[Haskell-cafe] Benchmark of DFT libraries in Haskell
scooter.phd at gmail.com
Mon Aug 6 03:59:09 CEST 2012
I might be missing something in translation, but if I understand Takayuki's
message's intent, everything needs to be calculated because the C-based
FFTW library is called (eventually). Laziness doesn't really have an impact.
The choice of underlying data structure and whether FFTW wisdom is used
clearly has a significant impact.
FFTW and Intel's MKL libraries are the acknowledged "state of the art"
libraries for performing discrete Fourier transforms. I'm not sure there's
anything better or faster for CPU implementations (I know there's a O(1)
implementation for map-reduce systems and NVIDIA's CUDA-FFT. Note that the
map-reduce approach has a preprocessing step that isn't O(1).) Interesting
to note that much of the code for FFTW was initially generated using OCaml
to find optimal versions of code for particular problem sizes.
On Sun, Aug 5, 2012 at 6:37 PM, Ertugrul Söylemez <es at ertes.de> wrote:
> Takayuki Muranushi <muranushi at gmail.com> wrote:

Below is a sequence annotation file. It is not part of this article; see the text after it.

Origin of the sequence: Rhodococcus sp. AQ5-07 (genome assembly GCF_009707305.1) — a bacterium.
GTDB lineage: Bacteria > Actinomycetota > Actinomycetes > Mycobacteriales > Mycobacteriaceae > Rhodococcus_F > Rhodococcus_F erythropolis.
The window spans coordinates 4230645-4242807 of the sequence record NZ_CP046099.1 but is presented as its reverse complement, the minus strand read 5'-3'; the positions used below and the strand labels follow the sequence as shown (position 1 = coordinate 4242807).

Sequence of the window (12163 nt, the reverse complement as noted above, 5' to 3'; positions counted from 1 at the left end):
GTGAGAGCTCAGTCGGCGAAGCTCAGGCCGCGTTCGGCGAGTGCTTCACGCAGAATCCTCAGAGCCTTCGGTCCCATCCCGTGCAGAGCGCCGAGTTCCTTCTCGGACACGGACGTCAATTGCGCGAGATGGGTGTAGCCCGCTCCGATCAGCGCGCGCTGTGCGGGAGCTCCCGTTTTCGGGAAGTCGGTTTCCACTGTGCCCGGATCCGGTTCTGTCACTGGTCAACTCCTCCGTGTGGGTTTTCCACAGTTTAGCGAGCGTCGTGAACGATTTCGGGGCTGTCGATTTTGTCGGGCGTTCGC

> > * vector-fftw with wisdom was more than 1/2 times faster than fftw in
> > C with wisdom (and with communication overhead.)
> > * vector-fftw without wisdom was significantly _faster_ than fftw in C
> > without wisdom. I wonder why.
> > * vector-fftw over vector was faster than fft over CArray.
> > * any library that doesn't use fftw is much slower than those that
> > does.
> I have no experience with FFTW, but in general a result like this often
> means that you may not have actually calculated the values themselves.
> One easy way to ensure this is to print out the whole result. If you
> feel like printing takes too much CPU time for comparison, you need to
> force deeply like with deepseq.
> Notably Data.Vector is a lazy data structure. If you force the vector
> itself, you are not forcing the individual values. For FFT I would
> assume that the length of the resulting vector does not depend on any
> Not to be or to be and (not to be or to be and (not to be or to be and
> (not to be or to be and ... that is the list monad.
> Haskell-Cafe mailing list
> Haskell-Cafe at haskell.org
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